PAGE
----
2. The idea of transformation and building of new moral credibility for the KPC by creating of "Kosovo Safety and Security Council" is directly opposite to the basic requirement of UN SC Resolution 1244 because the issues of territorial security and border protection which are presently under authority of KFOR and UN Mission are planned to be gradually given into the hands of local Albanian led forces which would be armed by military weapons (long guns). At the same time another important requirement from the Resolution 1244 is ignored and that is the return of a contingent of Yugoslav army and police to the borders and around the most important patrimonial sites. It is quite obvious that this plan is nothing but an attempt of creation of Kosovo National Army which is one of the main prerogatives for independence of the Province.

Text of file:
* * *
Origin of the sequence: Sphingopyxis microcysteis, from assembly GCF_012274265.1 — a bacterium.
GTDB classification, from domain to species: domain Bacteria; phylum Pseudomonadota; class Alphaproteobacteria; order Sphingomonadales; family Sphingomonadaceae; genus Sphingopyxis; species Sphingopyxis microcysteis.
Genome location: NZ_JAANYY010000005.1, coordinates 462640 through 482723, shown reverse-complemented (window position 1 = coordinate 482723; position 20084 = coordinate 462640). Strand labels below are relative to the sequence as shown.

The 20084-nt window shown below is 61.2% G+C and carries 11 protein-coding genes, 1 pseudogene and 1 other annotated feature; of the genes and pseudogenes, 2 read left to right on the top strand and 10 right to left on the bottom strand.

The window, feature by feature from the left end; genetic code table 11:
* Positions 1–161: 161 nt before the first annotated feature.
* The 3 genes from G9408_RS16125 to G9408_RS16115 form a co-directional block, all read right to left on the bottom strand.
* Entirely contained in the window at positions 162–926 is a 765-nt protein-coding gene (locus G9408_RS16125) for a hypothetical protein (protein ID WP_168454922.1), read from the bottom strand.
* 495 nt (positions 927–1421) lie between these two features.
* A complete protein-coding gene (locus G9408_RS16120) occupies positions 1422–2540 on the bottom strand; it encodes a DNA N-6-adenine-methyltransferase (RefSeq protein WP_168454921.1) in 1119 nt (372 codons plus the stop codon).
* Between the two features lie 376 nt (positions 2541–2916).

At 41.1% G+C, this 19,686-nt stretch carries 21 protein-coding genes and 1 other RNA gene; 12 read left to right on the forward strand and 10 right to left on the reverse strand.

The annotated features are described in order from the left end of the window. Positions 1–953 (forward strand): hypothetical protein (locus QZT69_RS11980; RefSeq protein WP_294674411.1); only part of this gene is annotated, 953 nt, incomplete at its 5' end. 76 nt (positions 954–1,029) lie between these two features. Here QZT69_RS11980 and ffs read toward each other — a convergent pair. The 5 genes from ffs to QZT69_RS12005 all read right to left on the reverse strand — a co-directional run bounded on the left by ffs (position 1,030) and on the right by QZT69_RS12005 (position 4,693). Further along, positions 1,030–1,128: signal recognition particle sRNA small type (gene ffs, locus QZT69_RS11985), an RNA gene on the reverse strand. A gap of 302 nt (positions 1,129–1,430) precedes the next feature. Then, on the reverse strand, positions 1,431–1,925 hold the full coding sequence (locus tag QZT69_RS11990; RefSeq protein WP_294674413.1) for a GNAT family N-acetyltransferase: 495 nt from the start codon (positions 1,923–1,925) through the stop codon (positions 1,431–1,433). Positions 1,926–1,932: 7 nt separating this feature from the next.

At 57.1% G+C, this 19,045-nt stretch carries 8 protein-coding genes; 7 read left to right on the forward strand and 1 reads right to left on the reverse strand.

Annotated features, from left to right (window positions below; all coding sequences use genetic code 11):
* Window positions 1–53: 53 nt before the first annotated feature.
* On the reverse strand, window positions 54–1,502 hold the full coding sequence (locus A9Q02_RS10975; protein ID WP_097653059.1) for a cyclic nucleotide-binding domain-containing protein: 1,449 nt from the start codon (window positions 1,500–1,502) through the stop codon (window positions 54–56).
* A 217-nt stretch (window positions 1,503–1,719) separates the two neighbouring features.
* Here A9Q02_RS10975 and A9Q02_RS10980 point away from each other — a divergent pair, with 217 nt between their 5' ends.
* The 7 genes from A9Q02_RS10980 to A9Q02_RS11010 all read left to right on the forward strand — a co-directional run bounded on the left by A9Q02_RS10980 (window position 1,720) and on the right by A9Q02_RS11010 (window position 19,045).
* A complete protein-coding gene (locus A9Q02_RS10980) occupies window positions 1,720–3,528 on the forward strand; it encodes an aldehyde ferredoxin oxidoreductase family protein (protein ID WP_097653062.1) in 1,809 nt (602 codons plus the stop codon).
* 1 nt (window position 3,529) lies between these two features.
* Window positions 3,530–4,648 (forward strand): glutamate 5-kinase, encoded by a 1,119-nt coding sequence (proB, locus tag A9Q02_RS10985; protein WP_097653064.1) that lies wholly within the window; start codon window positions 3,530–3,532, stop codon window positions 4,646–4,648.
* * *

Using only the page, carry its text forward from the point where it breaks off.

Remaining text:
POVRATAK Coalition: No participation in institutions which promote
ethnic intolerance and the idea of ethno-centric Albanian state in Kosovo

Info-Service ERP KIM


Serb representatives in Municipal Assembly of Lipljan say that they will not attend sessions because of ethnic discrimination

Gracanica, December 16, 2002

Information Service ERP KIM received today information from the chief of the POVRATAK coalition Dr. Rada Trajkovic that Sokol Djordjevic and Bogoljub Milosevic, Serb deputies in the commission for agriculture and forestry, left Kosovo Parliament and said that they would not attend Parliament sessions as long as discrimination of Serb deputies by the Kosovo Albanian majority continues.